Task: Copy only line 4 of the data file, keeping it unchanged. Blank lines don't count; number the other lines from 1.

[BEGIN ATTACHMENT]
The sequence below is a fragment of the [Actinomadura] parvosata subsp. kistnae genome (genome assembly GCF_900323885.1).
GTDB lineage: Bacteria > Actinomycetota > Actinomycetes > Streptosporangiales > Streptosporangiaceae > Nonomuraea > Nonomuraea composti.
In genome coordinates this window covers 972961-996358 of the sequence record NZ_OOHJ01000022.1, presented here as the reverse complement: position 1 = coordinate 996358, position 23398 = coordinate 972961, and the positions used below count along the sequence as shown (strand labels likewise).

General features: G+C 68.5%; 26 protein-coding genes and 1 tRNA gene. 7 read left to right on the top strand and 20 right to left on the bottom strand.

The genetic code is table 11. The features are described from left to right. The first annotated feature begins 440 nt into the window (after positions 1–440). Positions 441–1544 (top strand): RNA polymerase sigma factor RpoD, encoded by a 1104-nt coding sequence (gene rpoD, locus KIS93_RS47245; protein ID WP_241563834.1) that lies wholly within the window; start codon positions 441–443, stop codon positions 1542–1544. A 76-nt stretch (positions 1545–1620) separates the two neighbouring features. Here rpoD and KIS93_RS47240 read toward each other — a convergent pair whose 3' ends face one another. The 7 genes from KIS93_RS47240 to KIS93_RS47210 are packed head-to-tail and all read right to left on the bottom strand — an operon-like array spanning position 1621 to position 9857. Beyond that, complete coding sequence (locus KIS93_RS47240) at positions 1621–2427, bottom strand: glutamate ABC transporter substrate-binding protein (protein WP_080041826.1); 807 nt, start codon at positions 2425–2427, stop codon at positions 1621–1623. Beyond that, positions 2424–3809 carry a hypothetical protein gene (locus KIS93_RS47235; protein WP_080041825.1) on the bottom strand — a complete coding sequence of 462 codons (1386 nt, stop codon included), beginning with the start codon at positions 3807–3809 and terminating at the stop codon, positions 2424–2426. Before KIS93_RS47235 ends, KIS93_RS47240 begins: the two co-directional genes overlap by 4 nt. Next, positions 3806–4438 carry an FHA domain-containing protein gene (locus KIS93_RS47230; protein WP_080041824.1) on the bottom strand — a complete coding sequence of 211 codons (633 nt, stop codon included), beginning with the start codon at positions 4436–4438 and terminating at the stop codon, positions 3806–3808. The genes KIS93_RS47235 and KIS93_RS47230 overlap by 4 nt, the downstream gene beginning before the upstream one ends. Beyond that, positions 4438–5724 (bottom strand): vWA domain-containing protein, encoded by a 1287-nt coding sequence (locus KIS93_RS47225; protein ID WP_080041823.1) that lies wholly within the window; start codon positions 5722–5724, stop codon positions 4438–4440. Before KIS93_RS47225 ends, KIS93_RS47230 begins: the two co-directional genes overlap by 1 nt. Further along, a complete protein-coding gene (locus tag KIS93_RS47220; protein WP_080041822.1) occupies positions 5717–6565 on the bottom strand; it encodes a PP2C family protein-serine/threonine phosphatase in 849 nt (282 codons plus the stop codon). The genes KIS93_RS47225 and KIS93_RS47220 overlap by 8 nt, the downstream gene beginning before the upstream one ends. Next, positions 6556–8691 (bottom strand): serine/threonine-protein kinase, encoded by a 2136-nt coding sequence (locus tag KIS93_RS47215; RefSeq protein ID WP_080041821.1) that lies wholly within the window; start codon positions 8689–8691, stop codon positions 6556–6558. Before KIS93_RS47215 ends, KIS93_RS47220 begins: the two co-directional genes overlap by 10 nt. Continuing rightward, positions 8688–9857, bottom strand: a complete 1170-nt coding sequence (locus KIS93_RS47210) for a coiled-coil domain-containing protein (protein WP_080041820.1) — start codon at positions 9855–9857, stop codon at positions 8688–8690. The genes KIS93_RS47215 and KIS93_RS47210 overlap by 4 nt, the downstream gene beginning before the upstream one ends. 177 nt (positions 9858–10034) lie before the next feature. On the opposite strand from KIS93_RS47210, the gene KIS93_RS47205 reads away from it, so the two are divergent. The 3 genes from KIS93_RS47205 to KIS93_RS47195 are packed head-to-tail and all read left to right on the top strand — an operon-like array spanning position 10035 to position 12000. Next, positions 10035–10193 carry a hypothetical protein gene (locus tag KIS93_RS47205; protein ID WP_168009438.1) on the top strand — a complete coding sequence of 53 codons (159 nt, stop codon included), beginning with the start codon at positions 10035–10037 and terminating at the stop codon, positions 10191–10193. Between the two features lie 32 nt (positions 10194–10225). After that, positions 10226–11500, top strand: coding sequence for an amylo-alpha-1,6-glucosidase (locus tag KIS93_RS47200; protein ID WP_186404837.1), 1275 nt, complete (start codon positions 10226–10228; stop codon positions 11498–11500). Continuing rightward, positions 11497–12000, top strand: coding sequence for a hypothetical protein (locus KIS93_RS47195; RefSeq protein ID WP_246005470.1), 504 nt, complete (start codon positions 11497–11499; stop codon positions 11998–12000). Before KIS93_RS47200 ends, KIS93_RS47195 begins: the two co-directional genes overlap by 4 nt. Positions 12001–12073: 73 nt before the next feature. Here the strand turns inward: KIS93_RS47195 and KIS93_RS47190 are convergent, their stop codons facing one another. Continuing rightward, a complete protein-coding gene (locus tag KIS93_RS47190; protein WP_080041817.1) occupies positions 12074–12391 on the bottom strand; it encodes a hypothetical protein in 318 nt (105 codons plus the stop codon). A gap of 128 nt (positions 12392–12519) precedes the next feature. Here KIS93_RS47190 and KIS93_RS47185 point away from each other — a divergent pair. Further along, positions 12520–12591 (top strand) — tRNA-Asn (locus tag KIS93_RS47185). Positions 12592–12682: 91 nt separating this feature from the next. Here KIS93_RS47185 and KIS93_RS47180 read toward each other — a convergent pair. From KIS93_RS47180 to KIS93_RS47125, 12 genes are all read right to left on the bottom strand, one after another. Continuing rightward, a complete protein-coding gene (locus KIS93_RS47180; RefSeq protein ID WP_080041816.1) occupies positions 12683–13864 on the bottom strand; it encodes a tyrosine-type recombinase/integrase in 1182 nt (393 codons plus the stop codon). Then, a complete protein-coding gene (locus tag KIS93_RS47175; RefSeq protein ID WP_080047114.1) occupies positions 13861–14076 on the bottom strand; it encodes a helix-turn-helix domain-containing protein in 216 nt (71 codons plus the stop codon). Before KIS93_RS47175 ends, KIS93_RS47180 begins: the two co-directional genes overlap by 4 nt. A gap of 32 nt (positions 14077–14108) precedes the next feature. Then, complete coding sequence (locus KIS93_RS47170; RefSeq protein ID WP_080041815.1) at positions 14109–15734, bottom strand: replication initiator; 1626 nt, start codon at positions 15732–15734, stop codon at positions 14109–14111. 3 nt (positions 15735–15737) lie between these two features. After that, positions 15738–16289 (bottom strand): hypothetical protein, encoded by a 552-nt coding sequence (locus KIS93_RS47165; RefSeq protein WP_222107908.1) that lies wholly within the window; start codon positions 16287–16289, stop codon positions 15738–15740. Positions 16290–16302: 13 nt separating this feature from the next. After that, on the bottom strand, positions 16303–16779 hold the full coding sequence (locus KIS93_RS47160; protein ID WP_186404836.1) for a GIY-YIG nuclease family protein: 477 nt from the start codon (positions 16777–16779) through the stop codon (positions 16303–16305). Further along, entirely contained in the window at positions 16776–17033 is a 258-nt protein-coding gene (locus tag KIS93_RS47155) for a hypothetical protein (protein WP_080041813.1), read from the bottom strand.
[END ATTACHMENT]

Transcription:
General features: G+C 68.5%; 26 protein-coding genes and 1 tRNA gene. 7 read left to right on the top strand and 20 right to left on the bottom strand.